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Vail Health Clinic Tests 48 People for Coronavirus on Its First Day of Testing in Summit County

This article and photos first appeared in the Summit Daily on April 21, 2020
Laine Swierkosz, a registered nurse in Vail Health’s cardiovascular clinic, adjusts her personal protective equipment as a patient waits outside in their vehicle for coronavirus testing at Howard Head Sports Medicine in Silverthorne on Tuesday, April 21. Drive-up testing is available Tuesdays and Thursdays by appointment, and nurses and emergency medical technicians are rotating shifts to accommodate anywhere from 50-100 patients per day. 

SILVERTHORNE — Nearly 50 people in Summit County were tested for the new coronavirus Tuesday at Vail Health’s testing clinic at Howard Head Sports Medicine in Silverthorne.

All 48 time slots for Tuesday were booked before the weekend started, according to Shaneis Kehoe, who oversaw the clinic.

“We haven’t had a schedule booked like that before,” Kehoe said. “It’s going to be a record for us.”

For Thursday, the team plans to double the appointments and offer 96 tests. As of Tuesday afternoon, 20 people already had booked appointments for the second testing day, she said. With just one day completed, Kehoe said that it’s too early to tell whether the facility will open for more than just Tuesdays and Thursdays.

The new testing clinic is thanks to a partnership between Vail Health and Summit County, which reached out to the Eagle County hospital to ask for help after the county struggled to keep up with demand. The Vail Health facility is the fourth testing location available to Summit County residents. Testing also is offered at St. Anthony Summit Medical Center, the Summit Community Care Clinic and through Stadium Medical’s mobile testing program, though testing criteria at the sites may differ.

As of Tuesday morning, 265 people had been tested in Summit County, a fraction of the 2,292 people who have been tested in Eagle County. Gov. Jared Polis said he expects Eagle to be the first county in Colorado to lift stay-at-home orders.

Until Tuesday, Summit County has been saving tests for people with moderate to severe symptoms as well as health care workers and first responders. The Vail Health clinic allows for people with mild symptoms to be tested without a doctor’s note, which could speed up the timetable for easing restrictions in the county’s public health order.

“We’re going to be deploying the exact same strategy in Summit today as we’ve done up and down this valley since March 4,” said Chris Lindley, who is leading Vail Health’s COVID-19 task force. “Anybody with any type of symptoms that could be tied with COVID-19, we are going to test.”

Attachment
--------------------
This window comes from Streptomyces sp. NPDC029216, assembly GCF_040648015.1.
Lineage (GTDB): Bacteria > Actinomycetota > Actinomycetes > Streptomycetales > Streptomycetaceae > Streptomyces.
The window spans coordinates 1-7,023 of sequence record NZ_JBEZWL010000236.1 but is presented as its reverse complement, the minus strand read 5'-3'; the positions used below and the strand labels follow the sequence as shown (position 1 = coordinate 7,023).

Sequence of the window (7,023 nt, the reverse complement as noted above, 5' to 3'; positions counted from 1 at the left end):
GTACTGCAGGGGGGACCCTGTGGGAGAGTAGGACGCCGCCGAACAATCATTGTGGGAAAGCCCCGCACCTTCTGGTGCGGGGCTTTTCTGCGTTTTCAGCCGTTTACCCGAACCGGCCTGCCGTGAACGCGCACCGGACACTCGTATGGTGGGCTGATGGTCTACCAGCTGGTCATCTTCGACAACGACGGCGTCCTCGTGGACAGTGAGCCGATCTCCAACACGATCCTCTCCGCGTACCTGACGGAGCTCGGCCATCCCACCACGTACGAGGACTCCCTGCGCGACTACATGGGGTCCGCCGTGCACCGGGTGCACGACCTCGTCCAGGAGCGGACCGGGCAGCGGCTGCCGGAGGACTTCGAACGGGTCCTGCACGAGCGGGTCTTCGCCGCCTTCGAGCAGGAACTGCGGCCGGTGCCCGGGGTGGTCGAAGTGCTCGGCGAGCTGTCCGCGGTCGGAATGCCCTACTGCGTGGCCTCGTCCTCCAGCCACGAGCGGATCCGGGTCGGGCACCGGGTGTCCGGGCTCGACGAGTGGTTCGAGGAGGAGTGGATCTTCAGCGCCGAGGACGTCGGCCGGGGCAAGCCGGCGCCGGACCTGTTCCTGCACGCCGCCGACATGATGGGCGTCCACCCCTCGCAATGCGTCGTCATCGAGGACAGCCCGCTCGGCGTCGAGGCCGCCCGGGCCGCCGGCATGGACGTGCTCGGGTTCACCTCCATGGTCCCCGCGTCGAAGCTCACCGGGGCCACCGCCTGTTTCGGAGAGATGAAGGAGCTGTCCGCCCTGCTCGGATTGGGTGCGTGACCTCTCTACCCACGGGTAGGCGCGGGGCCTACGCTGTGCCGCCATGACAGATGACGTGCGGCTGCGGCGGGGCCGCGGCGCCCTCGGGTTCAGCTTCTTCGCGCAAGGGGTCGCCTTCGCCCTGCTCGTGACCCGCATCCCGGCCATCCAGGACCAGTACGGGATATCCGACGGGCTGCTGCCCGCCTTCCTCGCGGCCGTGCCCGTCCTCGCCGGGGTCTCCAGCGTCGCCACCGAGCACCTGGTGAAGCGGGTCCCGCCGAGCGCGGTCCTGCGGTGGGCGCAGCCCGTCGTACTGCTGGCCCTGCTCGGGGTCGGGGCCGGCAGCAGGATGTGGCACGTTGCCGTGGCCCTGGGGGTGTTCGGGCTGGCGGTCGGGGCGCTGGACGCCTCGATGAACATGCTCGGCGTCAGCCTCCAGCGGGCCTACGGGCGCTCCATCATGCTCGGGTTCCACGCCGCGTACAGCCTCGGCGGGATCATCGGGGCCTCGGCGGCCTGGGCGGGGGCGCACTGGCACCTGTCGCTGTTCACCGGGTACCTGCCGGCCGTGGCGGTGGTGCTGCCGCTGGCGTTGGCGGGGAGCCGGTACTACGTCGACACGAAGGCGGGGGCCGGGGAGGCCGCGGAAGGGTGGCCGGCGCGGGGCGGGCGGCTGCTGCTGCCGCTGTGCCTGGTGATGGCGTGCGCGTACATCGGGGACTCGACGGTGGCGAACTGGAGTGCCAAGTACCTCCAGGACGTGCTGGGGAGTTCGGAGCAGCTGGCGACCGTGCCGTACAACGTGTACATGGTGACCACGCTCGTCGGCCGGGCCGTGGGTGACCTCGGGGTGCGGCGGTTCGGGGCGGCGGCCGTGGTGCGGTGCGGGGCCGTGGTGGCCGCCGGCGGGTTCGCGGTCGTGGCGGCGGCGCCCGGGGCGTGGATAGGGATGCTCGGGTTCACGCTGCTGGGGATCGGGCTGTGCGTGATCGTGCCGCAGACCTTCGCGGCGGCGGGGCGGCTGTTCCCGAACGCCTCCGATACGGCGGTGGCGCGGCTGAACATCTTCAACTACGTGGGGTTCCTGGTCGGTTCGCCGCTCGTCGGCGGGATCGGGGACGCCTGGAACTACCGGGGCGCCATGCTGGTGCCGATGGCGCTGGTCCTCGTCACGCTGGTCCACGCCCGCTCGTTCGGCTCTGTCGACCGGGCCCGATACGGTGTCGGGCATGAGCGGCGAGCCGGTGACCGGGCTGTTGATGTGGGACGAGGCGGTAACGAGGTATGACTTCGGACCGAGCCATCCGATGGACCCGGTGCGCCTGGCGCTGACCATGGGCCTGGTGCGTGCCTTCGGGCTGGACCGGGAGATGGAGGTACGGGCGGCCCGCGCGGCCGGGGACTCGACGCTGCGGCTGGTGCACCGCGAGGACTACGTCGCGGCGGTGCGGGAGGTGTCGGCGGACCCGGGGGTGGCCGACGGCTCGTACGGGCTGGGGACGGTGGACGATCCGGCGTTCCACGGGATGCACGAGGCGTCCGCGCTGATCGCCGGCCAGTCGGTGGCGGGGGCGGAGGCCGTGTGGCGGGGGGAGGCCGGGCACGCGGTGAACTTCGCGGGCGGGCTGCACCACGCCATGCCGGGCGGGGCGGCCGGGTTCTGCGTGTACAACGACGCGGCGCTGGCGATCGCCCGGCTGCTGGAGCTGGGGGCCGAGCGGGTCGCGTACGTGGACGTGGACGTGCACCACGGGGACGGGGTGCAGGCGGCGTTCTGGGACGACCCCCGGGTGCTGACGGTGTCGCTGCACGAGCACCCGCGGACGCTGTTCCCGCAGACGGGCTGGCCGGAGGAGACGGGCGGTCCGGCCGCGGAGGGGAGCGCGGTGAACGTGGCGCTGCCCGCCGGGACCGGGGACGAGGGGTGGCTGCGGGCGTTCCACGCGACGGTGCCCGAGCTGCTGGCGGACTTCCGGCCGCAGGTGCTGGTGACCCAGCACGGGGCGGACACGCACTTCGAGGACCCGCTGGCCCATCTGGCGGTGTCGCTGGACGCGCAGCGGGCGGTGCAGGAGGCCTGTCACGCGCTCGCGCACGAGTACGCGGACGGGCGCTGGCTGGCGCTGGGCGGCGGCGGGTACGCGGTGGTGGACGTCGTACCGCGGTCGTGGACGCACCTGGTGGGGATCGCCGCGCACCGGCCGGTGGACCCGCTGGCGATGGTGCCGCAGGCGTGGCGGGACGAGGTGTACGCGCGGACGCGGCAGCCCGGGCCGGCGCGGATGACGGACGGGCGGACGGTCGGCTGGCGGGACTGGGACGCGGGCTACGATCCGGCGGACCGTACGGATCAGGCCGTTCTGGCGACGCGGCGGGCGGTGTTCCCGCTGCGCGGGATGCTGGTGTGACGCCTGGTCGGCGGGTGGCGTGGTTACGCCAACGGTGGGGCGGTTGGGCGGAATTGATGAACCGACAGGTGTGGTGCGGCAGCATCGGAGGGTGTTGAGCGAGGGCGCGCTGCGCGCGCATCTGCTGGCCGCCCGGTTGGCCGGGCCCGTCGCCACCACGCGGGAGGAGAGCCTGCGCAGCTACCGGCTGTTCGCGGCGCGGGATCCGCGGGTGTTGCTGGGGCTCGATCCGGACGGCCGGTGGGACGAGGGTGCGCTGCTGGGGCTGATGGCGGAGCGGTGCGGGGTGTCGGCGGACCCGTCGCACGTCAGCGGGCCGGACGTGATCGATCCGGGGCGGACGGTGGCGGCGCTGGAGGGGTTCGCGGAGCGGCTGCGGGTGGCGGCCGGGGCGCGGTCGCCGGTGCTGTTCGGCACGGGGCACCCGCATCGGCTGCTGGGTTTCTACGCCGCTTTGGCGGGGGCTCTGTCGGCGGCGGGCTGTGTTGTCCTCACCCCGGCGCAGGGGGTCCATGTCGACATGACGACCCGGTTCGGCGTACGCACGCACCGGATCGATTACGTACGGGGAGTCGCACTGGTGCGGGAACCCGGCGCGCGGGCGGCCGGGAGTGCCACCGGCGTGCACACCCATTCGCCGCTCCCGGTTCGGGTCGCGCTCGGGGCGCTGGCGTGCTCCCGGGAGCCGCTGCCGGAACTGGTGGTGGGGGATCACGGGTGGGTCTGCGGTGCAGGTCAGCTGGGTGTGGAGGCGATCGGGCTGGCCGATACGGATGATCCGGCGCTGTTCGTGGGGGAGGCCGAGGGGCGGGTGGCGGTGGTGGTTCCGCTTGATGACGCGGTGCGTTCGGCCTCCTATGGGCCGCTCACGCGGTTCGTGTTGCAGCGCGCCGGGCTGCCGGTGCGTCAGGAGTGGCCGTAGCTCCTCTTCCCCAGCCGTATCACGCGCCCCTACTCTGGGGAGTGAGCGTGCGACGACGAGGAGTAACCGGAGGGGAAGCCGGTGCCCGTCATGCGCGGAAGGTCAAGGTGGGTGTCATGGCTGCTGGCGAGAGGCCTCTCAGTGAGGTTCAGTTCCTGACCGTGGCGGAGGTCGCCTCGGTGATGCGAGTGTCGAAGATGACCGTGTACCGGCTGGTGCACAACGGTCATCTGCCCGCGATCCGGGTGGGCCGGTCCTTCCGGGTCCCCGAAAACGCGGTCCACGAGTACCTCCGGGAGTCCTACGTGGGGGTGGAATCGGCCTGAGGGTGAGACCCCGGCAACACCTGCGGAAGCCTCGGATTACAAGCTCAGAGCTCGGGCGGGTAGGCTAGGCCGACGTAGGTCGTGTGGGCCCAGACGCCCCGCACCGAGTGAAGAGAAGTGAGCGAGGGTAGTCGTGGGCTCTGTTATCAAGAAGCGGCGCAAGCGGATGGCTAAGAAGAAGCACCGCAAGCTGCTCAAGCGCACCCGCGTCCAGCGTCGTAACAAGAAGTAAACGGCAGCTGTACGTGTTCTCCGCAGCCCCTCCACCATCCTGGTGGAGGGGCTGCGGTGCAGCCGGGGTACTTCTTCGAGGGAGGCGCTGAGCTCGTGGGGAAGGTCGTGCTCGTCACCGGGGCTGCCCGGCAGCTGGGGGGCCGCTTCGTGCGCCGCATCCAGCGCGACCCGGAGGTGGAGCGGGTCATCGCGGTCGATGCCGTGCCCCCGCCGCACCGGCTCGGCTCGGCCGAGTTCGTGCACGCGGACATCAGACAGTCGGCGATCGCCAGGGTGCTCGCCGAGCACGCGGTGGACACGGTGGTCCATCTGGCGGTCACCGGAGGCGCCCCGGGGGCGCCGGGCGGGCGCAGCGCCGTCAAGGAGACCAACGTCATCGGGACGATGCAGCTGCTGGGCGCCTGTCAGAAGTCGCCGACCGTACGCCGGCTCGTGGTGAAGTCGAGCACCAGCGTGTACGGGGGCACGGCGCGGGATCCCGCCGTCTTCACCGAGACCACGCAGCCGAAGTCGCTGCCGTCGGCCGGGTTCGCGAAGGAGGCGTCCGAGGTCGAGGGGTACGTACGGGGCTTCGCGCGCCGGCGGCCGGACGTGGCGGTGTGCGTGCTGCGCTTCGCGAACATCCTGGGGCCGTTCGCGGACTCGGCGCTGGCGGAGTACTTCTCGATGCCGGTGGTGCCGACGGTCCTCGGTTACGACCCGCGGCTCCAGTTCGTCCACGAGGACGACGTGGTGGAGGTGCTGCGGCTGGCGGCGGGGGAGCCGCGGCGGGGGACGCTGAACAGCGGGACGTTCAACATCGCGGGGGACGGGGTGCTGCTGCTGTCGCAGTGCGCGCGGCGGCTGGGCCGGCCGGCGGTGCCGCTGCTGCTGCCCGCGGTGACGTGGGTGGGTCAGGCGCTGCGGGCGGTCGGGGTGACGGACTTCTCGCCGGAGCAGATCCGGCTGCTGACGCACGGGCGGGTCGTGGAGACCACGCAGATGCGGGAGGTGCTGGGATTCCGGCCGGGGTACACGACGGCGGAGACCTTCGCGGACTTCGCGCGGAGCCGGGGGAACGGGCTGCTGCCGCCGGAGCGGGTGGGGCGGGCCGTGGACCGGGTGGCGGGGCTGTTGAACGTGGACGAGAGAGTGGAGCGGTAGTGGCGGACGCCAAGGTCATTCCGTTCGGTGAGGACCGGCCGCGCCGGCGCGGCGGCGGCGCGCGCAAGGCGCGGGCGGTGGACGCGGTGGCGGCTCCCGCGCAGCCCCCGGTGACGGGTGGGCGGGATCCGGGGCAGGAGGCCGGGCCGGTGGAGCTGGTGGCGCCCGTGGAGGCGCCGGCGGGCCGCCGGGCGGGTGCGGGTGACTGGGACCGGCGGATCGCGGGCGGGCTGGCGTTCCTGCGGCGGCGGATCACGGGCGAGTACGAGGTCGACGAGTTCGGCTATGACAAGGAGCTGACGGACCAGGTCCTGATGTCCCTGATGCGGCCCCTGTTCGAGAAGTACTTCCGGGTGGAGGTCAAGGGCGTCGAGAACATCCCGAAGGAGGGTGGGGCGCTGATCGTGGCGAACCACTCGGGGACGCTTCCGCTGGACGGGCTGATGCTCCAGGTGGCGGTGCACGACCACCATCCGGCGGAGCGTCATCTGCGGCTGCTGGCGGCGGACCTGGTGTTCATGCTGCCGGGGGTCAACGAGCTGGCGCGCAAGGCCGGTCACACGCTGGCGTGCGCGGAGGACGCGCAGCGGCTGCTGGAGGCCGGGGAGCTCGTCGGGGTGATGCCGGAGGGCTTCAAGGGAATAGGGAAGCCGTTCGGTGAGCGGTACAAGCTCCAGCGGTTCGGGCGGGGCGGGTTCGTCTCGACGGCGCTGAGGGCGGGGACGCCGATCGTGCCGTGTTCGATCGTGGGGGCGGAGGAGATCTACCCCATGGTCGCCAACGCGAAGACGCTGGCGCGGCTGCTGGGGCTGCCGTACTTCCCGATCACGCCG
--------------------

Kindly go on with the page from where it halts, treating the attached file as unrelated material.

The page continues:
Jake Mogerman, an emergency medical technician at Vail Health’s cardiovascular clinic, walks outside to test a patient for the new coronavirus at a drive-up location outside of Howard Head Sports Medicine in Silverthorne on Tuesday, April 21. Testing is available Tuesdays and Thursdays by appointment, and medical staff is rotating shifts to accommodate anywhere from 50-100 patients per day, testing every five to 10 minutes.

The overall consensus of the staff working Tuesday was that people being tested were experiencing mild to moderate symptoms, Kehoe said.

Symptoms of the virus are broad, so testing everyone who might be experiencing them is critical, Vail Health CEO Will Cook said.

“It’s not just the fever and cough that was originally reported,” he said. “As we’re learning about this virus, we’ve always taken the stance, we don’t want to limit the scope of capturing everybody. We want to broaden it as far as possible.”

One of the key requirements for lifting restrictions is a 14-day decrease of positive cases, Summit County Public Health Director Amy Wineland said. Because there is no vaccination or cure for the virus, testing is crucial to being able to get to that point.

“Without having more broad-based testing available, we weren’t really going to have a true understanding of what the virus is doing in our community,” she said.

Cook said that Vail Health is eager to help any community get to a position to open back up.

“The way these communities have come together to help one another is probably the most significant positive from a negative that I’ve ever experienced in my career,” he said.

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